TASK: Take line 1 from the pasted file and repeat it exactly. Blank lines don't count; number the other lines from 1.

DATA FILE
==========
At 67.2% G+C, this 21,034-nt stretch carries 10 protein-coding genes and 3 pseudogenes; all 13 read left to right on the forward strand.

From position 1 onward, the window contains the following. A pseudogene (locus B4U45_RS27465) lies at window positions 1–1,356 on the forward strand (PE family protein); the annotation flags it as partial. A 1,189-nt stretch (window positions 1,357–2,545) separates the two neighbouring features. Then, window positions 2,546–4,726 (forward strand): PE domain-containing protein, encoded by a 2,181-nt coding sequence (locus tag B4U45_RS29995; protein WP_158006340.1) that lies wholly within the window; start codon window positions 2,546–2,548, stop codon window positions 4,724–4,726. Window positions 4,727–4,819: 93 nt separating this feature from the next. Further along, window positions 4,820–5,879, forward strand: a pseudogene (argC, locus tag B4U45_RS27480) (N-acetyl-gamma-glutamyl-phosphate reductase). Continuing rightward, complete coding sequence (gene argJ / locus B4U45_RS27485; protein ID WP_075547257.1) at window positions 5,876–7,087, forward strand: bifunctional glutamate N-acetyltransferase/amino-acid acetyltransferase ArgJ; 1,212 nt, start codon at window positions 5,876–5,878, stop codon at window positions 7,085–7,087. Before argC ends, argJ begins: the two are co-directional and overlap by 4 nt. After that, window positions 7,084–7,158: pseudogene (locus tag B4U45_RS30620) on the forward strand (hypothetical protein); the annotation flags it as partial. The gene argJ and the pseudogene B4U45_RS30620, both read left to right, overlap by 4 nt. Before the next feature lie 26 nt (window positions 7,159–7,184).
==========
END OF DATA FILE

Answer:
At 67.2% G+C, this 21,034-nt stretch carries 10 protein-coding genes and 3 pseudogenes; all 13 read left to right on the forward strand.